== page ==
Self-care is needed so that you can meet your meaningful goals
The pursuit of physical perfection in Western society has for millennia, been an end-all in and of itself, not for the sake of furthering one’s emotional/spiritual self. However, as we hear reports of the mind-body connection researched and proven in medical literature over the past 35 years, the words of Chazal ring true in our ears: our souls and bodies must be cared for in tandem in order to function at maximum capacity. These studies being conducted around the globe have been proving that the mind-body connection and disease onset are strongly interrelated and implicated in an array of medical issues— abnormal healing responses, cancer survival rate, relieving hypertension, trauma response, addiction-onset, immune-system weakness, chronic pain, depression, digestive disorders, anxiety, diabetes, geriatric frailty, and so on.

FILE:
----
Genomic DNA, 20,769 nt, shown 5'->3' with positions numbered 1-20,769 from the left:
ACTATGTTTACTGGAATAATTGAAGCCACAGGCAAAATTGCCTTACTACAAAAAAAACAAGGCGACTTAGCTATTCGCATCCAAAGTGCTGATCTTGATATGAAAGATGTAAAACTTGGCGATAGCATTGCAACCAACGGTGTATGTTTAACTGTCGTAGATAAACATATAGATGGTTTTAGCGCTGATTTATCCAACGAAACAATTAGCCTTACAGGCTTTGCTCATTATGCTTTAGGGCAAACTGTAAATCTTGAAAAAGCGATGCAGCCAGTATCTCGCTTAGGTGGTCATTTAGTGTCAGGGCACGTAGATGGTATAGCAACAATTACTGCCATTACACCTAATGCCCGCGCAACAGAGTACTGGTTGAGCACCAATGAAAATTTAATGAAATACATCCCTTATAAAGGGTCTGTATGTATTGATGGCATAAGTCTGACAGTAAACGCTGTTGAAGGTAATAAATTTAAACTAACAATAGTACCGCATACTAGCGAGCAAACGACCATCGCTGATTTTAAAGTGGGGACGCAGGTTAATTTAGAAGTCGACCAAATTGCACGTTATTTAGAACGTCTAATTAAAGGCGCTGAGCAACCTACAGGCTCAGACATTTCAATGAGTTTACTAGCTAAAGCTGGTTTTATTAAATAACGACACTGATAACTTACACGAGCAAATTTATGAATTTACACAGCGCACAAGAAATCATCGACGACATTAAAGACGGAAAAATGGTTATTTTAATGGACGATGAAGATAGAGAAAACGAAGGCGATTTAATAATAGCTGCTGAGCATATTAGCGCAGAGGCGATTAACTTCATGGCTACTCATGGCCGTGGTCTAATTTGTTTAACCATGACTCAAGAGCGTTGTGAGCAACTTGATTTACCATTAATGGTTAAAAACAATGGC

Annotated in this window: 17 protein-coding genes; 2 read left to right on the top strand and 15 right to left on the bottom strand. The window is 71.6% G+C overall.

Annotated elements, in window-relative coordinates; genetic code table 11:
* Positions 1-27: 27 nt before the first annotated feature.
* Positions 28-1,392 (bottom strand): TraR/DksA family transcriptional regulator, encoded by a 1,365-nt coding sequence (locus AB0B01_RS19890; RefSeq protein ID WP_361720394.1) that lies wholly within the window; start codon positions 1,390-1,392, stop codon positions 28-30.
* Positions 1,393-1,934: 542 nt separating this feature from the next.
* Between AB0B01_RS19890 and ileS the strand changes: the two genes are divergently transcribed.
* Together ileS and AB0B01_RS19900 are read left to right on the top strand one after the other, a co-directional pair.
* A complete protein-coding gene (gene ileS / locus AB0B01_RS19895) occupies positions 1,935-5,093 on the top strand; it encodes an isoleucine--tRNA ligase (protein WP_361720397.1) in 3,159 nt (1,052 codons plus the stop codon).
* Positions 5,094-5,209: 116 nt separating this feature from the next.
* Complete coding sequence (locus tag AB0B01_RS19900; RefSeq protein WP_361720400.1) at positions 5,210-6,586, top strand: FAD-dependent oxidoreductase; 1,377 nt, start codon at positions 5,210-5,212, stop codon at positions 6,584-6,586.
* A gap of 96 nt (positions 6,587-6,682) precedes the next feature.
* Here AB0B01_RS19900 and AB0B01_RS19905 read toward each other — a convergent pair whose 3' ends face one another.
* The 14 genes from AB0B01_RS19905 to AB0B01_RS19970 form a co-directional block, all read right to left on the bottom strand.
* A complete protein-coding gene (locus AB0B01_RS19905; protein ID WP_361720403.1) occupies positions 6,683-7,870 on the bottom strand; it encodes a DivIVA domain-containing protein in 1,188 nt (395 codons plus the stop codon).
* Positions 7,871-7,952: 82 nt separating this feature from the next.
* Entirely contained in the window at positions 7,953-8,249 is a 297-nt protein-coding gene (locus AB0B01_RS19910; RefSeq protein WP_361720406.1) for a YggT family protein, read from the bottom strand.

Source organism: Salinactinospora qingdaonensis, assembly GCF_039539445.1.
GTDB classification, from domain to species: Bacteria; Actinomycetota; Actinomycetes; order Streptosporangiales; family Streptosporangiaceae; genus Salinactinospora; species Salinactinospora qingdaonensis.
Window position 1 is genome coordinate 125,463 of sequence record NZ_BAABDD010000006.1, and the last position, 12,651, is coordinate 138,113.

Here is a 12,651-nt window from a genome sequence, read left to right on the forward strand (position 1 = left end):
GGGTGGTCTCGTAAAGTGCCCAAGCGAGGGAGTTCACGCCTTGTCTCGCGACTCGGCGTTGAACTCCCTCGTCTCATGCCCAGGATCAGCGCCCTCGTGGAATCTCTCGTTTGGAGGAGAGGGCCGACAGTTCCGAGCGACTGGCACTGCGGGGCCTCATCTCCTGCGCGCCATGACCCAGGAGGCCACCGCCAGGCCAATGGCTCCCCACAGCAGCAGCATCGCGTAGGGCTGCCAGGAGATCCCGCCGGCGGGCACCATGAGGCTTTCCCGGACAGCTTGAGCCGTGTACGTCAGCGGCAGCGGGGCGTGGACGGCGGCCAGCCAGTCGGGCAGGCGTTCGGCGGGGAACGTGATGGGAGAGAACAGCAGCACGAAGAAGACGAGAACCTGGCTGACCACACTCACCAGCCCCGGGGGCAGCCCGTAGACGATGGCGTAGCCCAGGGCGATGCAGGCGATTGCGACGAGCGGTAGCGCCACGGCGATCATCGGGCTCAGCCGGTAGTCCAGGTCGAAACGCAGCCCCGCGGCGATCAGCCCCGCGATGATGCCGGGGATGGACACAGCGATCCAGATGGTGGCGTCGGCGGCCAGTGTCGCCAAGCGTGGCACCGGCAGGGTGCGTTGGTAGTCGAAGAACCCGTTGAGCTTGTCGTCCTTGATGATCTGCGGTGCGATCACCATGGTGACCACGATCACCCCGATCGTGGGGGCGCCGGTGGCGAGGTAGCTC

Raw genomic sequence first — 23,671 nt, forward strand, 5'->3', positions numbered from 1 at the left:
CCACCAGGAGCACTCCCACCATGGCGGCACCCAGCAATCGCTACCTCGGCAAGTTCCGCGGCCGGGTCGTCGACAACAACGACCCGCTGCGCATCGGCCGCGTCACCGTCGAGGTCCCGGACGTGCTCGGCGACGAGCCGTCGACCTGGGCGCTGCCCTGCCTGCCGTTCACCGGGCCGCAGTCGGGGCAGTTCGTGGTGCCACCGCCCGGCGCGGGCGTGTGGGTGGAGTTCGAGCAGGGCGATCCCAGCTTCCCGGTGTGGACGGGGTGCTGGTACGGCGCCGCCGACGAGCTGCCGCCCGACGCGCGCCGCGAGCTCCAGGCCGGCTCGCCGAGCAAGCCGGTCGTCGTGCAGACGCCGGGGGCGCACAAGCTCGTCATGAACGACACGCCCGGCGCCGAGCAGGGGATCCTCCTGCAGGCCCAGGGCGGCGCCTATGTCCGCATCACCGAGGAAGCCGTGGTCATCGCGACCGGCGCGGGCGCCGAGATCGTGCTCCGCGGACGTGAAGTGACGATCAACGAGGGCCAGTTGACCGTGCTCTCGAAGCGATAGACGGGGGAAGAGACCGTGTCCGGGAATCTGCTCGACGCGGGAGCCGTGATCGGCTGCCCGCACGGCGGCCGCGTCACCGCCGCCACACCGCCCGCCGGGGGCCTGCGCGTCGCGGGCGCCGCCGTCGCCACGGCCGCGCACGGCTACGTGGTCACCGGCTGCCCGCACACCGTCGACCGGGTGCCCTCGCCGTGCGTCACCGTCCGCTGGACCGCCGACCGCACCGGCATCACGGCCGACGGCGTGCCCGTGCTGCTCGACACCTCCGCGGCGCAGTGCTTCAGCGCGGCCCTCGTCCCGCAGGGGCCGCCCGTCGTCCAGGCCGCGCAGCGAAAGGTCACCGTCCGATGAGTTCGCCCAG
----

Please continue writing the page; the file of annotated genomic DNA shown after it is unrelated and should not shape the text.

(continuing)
The Rambam, the Ramchal, and the Chofetz Chaim, as well as many other Rabbinic authorities, in their extensive works on halacha and hashkafa cover the mind-body connection. If we are truly concerned about being productive parents, where the product of our homes—our children—reflect the holiness and the wholesomeness of our Jewish lives, then perhaps it is time to delve deeper into our priorities, learn new techniques and take a better look at the issue of “venishmartem me’od l’nafshoseichem” (Devarim 4:15)
Try it this week
- Get a full night’s sleep, by going to sleep an hour earlier in the evening (yes, the computer can wait).
- Eat more nutritious foods to support your nervous system and lower blood sugar (yes, the cookies can wait).
- Drink plenty of unsweetened fluids (your body is 60-70% saltwater).
- Take a brisk walk with some of your kids (better than the weddings, for your family relationships)
A healthy, rested, cared-for parent helps children live in a brighter, more patient, and understanding household. Do it for yourself, do it for your kids.